The Life Of Slavery: Harriet Ann Jacobs

1666 Words 7 Pages
Slaves were deprived of their lives and always degraded to some value less than that of any other human. Harriet Ann Jacobs, one of the many African Americans that stood up against slavery, wrote this autobiography to inform us, the readers, how slavery ruined her life. How it stripped her of her innocence and the hardships she had along the way to obtain her freedom. This narrative was published back in 1861 and at this point in time president Abraham Lincoln was working on abolishing slavery. This was only 2 years before the Emancipation Proclamation goes into effect. However, Harriet Jacobs was born back in 1813, this is 48 years of slavery she fought through. Speaking as “Linda” in this narrative, she describes to us how life as a slave …show more content…
Slaves were all treated differently therefore, slaves’ lives were all different. Before Harriet’s mother passed away, she tells us how her mother adored her owner, how even though she was a slave, she enjoyed being there with her. After the passing of her mother, Harriet then realizes that she’s a slave yet she still doesn’t mind that because she loves her owner. She does not even mention freedom. Now we see that after her beloved owner passes away, that she then hates slavery and tells us that she has the worst life in the world. She was never beaten or whipped by her new owner Dr. Flint but she was beaten emotionally as he attempted to sexually abuse her at the young age of 15, and this was the case for many slave girls. Many of them gave birth to children with the father being their owner. The men however were constantly being beaten and whipped. Women were at times beaten depending on the master, but men had it worse in the sense of physical abuse. Women had it worse because they were not capable of many of the duties assigned to them and were also sexually abused by their masters. Children were also put to work as soon as they could. And as soon as seen fit, …show more content…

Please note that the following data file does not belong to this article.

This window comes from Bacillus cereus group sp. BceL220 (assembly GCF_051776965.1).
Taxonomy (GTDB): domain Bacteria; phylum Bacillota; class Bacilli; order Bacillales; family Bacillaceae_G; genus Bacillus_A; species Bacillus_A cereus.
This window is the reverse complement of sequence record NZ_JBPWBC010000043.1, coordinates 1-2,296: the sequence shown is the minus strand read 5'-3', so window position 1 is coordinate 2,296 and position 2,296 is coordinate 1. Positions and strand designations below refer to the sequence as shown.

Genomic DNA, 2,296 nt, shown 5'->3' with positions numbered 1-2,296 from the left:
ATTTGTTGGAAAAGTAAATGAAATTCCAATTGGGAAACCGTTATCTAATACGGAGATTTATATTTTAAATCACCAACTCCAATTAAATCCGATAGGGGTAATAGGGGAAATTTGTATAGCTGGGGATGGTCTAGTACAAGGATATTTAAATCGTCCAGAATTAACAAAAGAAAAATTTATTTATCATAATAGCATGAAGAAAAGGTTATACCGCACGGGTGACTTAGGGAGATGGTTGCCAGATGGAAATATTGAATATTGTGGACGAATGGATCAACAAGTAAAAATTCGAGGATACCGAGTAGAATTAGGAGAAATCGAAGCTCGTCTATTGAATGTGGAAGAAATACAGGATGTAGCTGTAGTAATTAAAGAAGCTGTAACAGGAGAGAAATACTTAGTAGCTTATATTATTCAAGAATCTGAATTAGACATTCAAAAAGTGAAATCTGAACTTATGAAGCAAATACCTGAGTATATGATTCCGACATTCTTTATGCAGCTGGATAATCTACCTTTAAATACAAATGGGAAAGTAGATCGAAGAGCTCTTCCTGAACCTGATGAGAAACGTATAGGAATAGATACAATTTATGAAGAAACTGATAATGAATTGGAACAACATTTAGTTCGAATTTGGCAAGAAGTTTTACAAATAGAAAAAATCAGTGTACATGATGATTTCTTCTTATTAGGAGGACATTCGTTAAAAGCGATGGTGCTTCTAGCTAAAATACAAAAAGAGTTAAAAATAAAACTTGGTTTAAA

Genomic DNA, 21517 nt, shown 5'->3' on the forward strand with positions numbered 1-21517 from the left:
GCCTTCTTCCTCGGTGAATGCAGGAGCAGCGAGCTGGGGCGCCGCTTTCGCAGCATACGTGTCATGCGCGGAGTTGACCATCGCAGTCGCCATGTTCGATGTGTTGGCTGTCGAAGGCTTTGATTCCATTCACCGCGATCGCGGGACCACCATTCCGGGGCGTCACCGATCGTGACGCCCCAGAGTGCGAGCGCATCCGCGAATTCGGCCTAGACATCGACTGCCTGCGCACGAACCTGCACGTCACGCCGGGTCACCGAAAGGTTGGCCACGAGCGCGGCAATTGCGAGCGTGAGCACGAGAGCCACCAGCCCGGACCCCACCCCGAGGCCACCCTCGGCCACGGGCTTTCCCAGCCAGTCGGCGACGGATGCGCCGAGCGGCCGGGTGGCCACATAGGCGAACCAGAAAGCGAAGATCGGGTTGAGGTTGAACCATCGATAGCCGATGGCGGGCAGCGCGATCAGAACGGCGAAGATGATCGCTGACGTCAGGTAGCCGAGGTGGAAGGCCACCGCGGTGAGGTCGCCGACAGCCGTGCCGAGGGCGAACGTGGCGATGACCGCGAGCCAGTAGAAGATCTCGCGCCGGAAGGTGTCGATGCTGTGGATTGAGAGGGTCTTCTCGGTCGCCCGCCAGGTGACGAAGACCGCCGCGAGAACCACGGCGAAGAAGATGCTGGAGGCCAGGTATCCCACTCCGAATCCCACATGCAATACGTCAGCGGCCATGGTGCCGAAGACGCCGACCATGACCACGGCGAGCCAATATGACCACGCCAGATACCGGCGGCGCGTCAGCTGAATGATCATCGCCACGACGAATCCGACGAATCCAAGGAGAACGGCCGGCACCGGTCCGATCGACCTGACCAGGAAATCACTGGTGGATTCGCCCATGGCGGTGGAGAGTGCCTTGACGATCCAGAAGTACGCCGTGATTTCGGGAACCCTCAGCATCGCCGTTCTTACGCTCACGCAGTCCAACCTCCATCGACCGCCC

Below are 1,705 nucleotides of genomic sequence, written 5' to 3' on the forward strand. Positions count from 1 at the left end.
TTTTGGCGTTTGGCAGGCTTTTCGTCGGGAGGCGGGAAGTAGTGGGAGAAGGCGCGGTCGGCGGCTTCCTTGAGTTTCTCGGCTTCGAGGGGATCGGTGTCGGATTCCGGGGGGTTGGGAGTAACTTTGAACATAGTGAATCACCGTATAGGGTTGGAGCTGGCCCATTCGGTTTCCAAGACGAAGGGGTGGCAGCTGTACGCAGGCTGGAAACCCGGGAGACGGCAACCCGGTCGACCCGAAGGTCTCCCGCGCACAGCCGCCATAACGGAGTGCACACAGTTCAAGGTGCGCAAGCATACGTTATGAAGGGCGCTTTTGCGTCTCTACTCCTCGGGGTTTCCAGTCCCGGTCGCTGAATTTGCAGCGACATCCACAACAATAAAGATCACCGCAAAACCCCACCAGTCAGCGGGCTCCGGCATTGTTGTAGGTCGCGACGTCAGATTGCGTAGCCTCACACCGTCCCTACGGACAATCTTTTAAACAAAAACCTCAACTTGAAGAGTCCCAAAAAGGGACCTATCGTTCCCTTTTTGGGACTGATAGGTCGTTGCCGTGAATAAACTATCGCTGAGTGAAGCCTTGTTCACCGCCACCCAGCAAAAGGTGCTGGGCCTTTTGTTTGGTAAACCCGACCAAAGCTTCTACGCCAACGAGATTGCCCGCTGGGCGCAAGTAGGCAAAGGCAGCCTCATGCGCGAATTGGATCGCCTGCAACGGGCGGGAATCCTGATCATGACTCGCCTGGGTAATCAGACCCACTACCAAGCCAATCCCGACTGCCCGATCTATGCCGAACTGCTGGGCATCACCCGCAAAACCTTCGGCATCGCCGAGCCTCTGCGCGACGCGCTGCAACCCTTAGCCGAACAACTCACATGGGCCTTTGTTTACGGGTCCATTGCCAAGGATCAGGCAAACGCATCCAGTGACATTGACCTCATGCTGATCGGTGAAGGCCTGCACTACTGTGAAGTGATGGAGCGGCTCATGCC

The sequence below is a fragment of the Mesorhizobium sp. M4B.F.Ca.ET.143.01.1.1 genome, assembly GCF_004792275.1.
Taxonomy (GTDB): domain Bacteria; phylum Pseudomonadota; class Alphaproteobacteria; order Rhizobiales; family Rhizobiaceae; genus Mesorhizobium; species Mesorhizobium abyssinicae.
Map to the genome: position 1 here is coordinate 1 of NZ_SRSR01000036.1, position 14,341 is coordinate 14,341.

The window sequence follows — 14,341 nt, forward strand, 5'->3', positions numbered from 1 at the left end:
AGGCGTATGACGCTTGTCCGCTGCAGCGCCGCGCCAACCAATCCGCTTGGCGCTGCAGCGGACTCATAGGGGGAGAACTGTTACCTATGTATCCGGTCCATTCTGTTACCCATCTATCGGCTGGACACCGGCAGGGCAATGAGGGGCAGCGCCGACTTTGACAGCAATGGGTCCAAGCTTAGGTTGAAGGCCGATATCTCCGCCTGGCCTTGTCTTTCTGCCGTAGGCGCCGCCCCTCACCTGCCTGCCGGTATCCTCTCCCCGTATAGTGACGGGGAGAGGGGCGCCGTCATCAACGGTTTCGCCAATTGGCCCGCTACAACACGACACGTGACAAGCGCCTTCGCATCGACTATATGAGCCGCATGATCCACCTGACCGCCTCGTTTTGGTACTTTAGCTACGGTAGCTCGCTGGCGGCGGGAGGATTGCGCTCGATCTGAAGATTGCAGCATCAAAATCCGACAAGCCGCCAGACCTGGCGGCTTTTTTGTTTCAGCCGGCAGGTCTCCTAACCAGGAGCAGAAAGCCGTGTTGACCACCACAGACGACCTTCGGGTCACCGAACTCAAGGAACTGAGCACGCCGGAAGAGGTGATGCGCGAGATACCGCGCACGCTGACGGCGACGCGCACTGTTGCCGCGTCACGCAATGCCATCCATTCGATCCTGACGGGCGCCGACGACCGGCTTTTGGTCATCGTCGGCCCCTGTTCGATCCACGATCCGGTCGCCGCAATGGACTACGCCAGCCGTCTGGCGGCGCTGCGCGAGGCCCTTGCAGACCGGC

This was also an idea that was in Harriet’s mind, however that quickly changed within the short period that she was there with Mrs. Bruce. There is no stated law that said that slavery was not allowed in the northern states. In fact, William was a slave to Mr. Sands while he was in the north until William ran away. The only difference is that it is less common in the north states and in some cases frowned upon but not illegal so slavery was still there. They were however still treated the same. They were inferior to whites and were treated poorly. Yes, they could be alone and not be harassed so technically they were free but that still didn’t live up to the expectation of equality that slaves had in mind. When Harriet rides the train and she sees that all the immigrants were thrown in the back of the train in a dirty smelly box, she then realizes that this is not what she expected. Even more so after the dinner she has with Mrs. Bruce when she is asked to let the baby sit in the chair and for her to stand while all the other colored workers there could sit, which all were about one shade lighter than her. Harriet did not stand for this in the north. She had enough of that treatment back in the south. She argued until she could sit with the rest of the people at the table. One server even said that he didn’t sign up to serve “niggers”. Harriet stated in her narrative, “I was, in fact,

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